In the last six weeks she had told me on a number of occasions that “before all this”, she had never noticed the number of different hues of green on the leaves in a grove of trees. She told me she had always loved her wind chimes, but never really listened for the depth of the tones that she could now hear so clearly.

During this time, we had also talked a lot about forgiveness and the soft spaciousness that can be felt when we’ve let go of the resistance and finally surrender.

This all requires settling into a certain solitude; a quietude; a melting away of much of the noise that troubles the mind; the anger, the guilt, the fear, the lack; letting go of much of the worry of daily life and embracing a sense of calm and inner peace, even if it just happens in fleeting moments.

It requires truly realizing that we are all connected to something larger than ourselves; a Divine force that creates the conditions for us to realize that we are loved, we are LOVE. We are peace. And all is well.

Ella Marie Dates: a devoted spouse, a loving mother of seven, a proud grandmother and great grandmother, a loyal farm wife, a dedicated career woman, a community leader, a tenacious patriot, a  lover of the arts, a voracious reader, and, a non-sufferer of fools.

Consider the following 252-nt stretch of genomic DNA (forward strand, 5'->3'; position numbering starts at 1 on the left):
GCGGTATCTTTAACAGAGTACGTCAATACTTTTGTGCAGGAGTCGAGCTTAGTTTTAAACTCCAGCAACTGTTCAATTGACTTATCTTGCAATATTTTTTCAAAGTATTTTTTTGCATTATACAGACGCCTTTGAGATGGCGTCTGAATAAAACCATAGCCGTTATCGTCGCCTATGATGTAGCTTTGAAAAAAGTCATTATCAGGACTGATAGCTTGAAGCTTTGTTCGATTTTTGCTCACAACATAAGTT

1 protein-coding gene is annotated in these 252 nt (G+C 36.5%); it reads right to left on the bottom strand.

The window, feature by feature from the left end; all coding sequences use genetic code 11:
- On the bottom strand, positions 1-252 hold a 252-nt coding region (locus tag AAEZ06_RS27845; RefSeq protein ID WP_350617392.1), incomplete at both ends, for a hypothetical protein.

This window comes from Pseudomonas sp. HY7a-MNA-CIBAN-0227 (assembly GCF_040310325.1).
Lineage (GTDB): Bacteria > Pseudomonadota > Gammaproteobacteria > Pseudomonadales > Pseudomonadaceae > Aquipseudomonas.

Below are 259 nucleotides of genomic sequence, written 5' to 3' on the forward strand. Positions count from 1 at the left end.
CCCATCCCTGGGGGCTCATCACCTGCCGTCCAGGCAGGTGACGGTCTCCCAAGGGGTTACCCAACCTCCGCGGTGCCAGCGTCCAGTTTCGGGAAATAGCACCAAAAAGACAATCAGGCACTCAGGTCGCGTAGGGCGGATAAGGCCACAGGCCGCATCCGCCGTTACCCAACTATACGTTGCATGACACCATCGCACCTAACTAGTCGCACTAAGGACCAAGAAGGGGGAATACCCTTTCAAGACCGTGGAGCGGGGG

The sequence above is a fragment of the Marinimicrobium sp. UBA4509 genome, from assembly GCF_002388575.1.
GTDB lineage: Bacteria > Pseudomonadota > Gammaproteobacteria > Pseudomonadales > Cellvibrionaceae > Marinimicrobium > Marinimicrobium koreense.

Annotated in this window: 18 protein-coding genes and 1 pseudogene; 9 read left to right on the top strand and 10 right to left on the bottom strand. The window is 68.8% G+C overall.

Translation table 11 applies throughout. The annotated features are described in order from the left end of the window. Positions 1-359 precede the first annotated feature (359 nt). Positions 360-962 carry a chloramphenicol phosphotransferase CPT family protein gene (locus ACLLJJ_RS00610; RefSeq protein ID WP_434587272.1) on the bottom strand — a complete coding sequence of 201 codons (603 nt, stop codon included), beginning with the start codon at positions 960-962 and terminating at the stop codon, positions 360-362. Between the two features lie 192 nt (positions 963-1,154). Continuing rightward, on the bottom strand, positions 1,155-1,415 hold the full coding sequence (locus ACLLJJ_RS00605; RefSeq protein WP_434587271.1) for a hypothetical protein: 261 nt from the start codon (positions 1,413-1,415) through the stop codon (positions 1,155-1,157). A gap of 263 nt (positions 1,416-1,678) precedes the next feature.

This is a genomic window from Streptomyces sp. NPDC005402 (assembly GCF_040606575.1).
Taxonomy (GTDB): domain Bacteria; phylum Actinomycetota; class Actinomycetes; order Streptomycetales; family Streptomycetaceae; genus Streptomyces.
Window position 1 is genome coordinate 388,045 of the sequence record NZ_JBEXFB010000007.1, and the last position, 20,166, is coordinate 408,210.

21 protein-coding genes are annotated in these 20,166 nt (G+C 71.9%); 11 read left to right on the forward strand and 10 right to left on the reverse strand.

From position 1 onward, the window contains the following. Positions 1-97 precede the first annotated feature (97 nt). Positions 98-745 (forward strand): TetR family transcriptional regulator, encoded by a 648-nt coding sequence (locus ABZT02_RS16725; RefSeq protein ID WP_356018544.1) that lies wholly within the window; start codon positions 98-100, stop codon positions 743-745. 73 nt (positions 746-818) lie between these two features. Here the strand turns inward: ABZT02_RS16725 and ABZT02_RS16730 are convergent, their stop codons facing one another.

Yesterday, in the never-ending receiving line at the Memorial, we heard words like: “mentor”, “best friend”, “beautiful human being”, “awesome lady”, “strong as nails”…the list goes on.

Today, I have another one to add ~ True Warrior.

In my work and my practice we study the principals of the True Warrior. Indeed, we break it down into three parts: Warrior I, Warrior II, and Warrior III, with all three parts equaling the whole; the whole of our being and the totality of our life experience.

Warrior I ~ Show Up.
No matter how much we may not want to, we must show up, day after day, with as much integrity and dignity as we can muster. Sometimes we’ll put on thin armor, sometimes we’ll suit up with thicker armor. We may be tired or stubborn, bored or apathetic, but we must at least show up; steady and grounded.
And when we can’t, we forgive ourselves and try again tomorrow.

Warrior II ~ Commit.
Commit to something. No matter how scary it may feel, we must make commitments and honor them; doing the humble work required, without praise or accolades. And, remembering that we do not exist in isolation and our decisions and behaviors affect others. Commitments make us vulnerable, so being willing to open up to that vulnerability; taking the risk of being hurt, wounded or let down.
And when won’t, we forgive ourselves and try again tomorrow.

Warrior III ~ Charge Ahead.
Charging forward and going all in. When the temperature rises and life’s stakes run high, retreating not back to what is safe, but throwing all we have into the charge and not looking back, acknowledging